May 2017

Macro Overview

Political turmoil was not able to derail market momentum in May as the three major market indices continued on their upward trajectory. Delayed passage of stimulus driven legislation is reducing inflation expectations as markets anticipate an extended low rate environment.

The Federal Reserve Bank of Atlanta’s closely watched GDPNow forecast model is predicting second quarter economic growth of 3.4%, a generous number.

The equity market’s rise is broad with small, mid, and large capitalization stocks all rising in tandem, a healthy dynamic as noted by most analysts. As inflation expectations have fallen, the equity markets have been rising in hopes of a slower process of increasing rates by the Fed.  Globally, the price of commodities such as iron ore, copper and oil have fallen since the beginning of the year. A weaker dollar is also buoying emerging markets as their currencies rise to fend off inflationary pressures in emerging market economies.

Changes in banking rules and regulations may be in the air as the Trump Administration made its first major regulatory change, replacing the head of the Comptroller of the Currency, the banking industry’s primary regulatory entity.

The Republican led House of Representatives voted to repeal and replace the ACA (Affordable Care Act) with the American Health Care Act of 2017. The Act must now pass through the Senate in order to initiate any healthcare mandate changes. Congressional leaders reached a bipartisan agreement to fund the U.S. government through September.  The omnibus spending measure provides nearly $1.2 trillion of funds until leaders meet again in the fall to formalize longer term spending provisions.

The Treasury department is exploring the issuance of longer term bonds maturing in 50 and 100 years. Current ultra low rates encourage debt issuance for longer periods of time.

Puerto Rico sought court protection in the largest ever U.S. municipal bankruptcy, owing over $72 billion to creditors, including Puerto Rican municipal bond holders. Detroit’s bankruptcy in 2013 amounted to $18 billion, which at the time was considered the largest municipality to go bankrupt. Moody’s & S&P credit rating agencies both downgraded the credit quality of Illinois state municipal bonds to one notch above junk status, giving it the lowest rating of all 50 states. Illinois state legislators’ impasse on passing a budget and spending cuts led to the downgrades.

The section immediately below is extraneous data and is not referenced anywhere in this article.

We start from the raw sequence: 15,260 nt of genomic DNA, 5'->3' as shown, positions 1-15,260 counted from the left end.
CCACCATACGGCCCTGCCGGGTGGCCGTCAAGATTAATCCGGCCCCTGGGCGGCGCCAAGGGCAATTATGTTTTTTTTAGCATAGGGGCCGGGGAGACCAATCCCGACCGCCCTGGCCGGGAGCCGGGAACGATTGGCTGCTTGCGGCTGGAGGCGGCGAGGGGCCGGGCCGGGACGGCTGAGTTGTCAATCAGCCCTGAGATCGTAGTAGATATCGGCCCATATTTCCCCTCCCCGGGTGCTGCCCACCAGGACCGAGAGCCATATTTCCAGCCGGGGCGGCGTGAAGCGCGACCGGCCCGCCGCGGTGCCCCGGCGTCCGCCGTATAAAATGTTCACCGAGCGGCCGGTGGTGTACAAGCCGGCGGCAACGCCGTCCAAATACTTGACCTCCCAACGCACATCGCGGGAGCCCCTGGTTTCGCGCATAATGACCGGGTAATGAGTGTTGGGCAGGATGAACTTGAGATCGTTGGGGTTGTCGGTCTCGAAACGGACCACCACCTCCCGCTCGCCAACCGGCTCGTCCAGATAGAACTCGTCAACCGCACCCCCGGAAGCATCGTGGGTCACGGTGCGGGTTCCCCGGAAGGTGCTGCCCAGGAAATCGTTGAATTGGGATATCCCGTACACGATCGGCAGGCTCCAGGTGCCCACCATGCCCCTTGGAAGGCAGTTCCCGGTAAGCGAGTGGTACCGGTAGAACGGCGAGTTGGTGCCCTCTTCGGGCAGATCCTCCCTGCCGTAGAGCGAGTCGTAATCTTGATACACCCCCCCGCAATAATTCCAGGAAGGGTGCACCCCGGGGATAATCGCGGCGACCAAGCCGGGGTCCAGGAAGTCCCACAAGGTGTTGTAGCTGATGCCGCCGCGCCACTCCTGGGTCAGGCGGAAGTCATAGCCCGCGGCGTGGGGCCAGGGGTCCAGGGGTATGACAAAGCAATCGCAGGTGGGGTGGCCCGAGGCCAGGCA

The Fiduciary Rule goes into effect on June 9 after being postponed two months from its original effective date of April 10, 2017. Created by the Department of Labor two years ago, the Department’s definition of a fiduciary demands that advisors act in the best interests of their clients and to put their clients’ interests above their own. It leaves no room for advisors to conceal any potential conflict of interest, and states that all fees and commissions must be clearly disclosed in dollar form to clients. All affected financial institutions will have until January 1, 2018 to fully comply. (Sources: Dept. of Labor, Fed, Moody’s, Reuters, Bloomberg)

The IRS Collected Revenue On Over 134 Million Tax Returns In 2016

Equity Markets – Domestic Equities

Despite political turmoil in Washington, equity markets propelled ahead, resilient to any political and media interference. Heightened corporate cash levels and steady earnings growth continue to fundamentally fortify equities across various sectors.

The three worst performing sectors so far in 2017 have been energy, telecommunications, and financials, while consumer, healthcare, and technology stocks have led since the beginning of the year. (Sources: Reuters, Bloomberg)

Fixed Income Update – Domestic Bond Markets

U.S. Treasuries strengthened at month end as demand for government bonds increased in anticipation of lessening inflationary pressures. The yield on the 10-year U.S. Treasury ended May at 2.21%, down from 2.29% at the end of April.

Inflation, the primary determinant for the Federal Reserve to raise rates has been muted over the past few weeks, allowing confidence to build among investors that rates will not spike up anytime soon.  Fed members this past month suggested a slow yet consistent manner in raising rates. The Fed is being careful to communicate the rise in rates as slow and steady in order to avoid another “taper tantrum” as occurred in 2013 when the Fed spooked markets by aggressive rate hike language. (Sources: U.S. Treasury, Federal Reserve)

What Most Tax Payers Earn -Tax Fact

With tax cuts and IRS simplification proposals on the agenda, tax revenue statistics are focal points as certain taxpayers in various age and income groups may or may not see beneficial changes.  The Internal Revenue Service (IRS) keeps careful detail on tax revenue and how it is broken down. Tax revenue data is based on Adjusted Gross Income (AGI) which is compiled and revised during every tax season.

Of the more than 134 million tax returns filed for tax year 2016, the bulk of returns fell between the $30,000 to $200,000 income range. The median income group of taxpayers earning $50,000 to $75,000 comprised the largest segment of tax payers nationwide with over 18 million filers. The second largest group includes those earning between $100,000 to $200,000, with nearly 16 million filers in 2016. Demographical factors drive tax revenue, such as middle-aged, dual income households tending to earn more for a longer period of time. The amount of income also determines the number of filers in each income group. For 2016, there were only 3,469 taxpayers reporting $10,000,000 or more in income and 1,086,092 filers reporting no income. (Source: IRS)

China is buying US Treasuries again